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Cliven Bundy: Why history matters

April 28, 2014

A young American who slept through school social studies, and then read only libertarian and far right rhetoric, could well get the impression that this had been a nation of libertarian states, until the federal government conquered them all and systematically suppressed civil liberties. That rhetoric holds almost no hint of any actual history related to civil liberty in the US. If it did, it would have to somehow deal with the fact that state governments originated many of the most oppressive laws and bureaucracies: instituting slave patrols, censoring political material they disliked, regulating travel, requiring literacy tests and imposing other barriers to voting, banning miscegenation and contraception, and seizing property without compensation. Much of this was done first to maintain slavery and then to maintain white supremacy. To point out in some right-wing quarters the simple fact that the southern states seceded for the express purpose of defending and extending slavery is like showing red meat to wolves, so eager are they to spout the neo-confederate explanation of the War of Northern Aggression. Many on the right who aren’t Confederate defenders nonetheless can cheer the McDonald decision while forgetting that virtually every other decision incorporating the Bill of Rights had been decried by conservatives, as black-robed federal judges trampling on states rights. They breathe “states rights” as if it means the same thing as “liberty,” ignoring that has most often been the cry of those who wanted to suppress individual liberty, first as part of secession, later in defense of Jim Crow, later still opposing the incorporation of the Bill of Rights, later still fighting the Civil Rights Act.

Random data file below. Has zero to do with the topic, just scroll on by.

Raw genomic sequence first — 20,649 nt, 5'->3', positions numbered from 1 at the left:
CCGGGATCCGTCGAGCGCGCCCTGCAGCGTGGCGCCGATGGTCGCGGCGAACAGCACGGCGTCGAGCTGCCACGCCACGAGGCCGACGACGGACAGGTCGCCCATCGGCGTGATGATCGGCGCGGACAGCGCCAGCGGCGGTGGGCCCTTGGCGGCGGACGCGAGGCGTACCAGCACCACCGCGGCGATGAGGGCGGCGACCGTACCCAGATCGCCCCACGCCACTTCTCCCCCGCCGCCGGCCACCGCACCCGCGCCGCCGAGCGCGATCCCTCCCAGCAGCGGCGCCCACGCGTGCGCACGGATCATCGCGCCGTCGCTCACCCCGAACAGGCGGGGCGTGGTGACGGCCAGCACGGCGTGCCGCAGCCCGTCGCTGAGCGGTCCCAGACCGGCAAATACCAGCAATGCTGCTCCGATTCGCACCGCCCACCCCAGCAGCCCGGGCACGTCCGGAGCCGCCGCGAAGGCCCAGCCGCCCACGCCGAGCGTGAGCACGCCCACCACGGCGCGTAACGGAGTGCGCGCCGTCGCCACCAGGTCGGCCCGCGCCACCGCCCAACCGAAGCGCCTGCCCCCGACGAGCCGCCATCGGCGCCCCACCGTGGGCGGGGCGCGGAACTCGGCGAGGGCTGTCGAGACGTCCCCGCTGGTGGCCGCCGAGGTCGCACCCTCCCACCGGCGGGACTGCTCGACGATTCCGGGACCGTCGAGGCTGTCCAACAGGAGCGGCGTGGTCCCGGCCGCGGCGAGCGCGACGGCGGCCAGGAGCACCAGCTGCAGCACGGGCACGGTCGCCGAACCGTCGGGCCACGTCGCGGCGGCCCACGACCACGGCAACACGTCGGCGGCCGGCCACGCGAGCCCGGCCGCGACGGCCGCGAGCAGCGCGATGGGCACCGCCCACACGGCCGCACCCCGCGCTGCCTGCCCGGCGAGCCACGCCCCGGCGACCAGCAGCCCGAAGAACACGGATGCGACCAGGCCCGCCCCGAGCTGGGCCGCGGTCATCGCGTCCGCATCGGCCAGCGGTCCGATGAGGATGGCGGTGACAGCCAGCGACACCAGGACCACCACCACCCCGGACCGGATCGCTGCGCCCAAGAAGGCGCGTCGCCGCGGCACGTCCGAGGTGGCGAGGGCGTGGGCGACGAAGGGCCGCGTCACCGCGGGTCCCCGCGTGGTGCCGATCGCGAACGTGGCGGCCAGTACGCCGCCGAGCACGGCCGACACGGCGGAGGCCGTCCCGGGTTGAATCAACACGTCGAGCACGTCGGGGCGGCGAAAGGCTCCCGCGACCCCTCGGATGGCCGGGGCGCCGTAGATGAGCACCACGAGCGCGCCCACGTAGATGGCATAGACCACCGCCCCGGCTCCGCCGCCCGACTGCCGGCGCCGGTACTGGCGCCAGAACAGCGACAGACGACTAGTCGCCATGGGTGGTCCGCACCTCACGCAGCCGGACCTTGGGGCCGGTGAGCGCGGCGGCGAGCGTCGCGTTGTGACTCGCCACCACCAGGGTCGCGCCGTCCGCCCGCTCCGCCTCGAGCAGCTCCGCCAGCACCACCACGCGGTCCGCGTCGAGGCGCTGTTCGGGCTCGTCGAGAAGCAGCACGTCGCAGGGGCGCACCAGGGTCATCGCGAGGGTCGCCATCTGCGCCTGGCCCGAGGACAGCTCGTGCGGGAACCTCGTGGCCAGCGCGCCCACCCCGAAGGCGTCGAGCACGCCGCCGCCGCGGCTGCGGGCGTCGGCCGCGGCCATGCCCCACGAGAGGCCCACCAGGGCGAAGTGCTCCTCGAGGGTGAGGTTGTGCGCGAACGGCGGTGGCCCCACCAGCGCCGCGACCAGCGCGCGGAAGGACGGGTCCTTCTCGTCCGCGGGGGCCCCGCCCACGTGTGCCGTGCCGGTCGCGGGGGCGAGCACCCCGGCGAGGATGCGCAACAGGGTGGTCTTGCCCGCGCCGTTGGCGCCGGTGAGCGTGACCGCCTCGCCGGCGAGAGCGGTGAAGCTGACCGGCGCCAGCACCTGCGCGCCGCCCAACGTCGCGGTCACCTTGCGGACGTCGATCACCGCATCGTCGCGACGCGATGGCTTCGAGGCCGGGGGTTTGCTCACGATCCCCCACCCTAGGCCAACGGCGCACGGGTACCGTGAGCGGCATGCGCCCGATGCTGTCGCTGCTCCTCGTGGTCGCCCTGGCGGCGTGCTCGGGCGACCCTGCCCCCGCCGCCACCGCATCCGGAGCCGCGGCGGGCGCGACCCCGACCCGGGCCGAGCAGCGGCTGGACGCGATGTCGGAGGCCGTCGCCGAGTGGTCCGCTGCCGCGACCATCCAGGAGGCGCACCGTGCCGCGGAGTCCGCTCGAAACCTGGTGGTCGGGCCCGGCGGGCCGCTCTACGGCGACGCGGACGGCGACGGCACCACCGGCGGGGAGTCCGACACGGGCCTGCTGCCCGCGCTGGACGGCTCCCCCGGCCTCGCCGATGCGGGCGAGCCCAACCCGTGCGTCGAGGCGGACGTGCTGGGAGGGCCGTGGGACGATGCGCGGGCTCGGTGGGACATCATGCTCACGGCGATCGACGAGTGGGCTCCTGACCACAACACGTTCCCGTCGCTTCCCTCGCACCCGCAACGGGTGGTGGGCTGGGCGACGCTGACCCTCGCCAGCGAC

Let me be clear. I am not arguing that everything the federal government does is good, or that everything the states do is wrong or authoritarian. What I am pointing out is that there is a lot of right-wing rhetoric that ignores the actual, historical relationship between federalism and liberty, and that much of that rhetoric was inherited from neo-confederate thinking. There are valid arguments for states rights. There even are those who make an argument for civil liberty and states rights, while respecting the quite spotty history those have for each other.

But that is rare. What is more common today are folks who see nothing odd in calling themselves libertarian while arguing for states rights, ignorant of the history of that call. They hear an old rancher spouting off about states rights and the illegitimacy of the federal government, and think they have found a kindred soul. Then they are caught flat when it turns out that his political views are overtly racist. What should give them pause is why everyone with a sense of American history expected that, and why so many of their compadres need to be taught that this really is racism.

Krauthammer deserves kudos as one of the few on the right to call out Bundy forthrightly and without excuse. Ta-Nehisi Coates is, as usual, essential reading on race politics and so deserves a second link.

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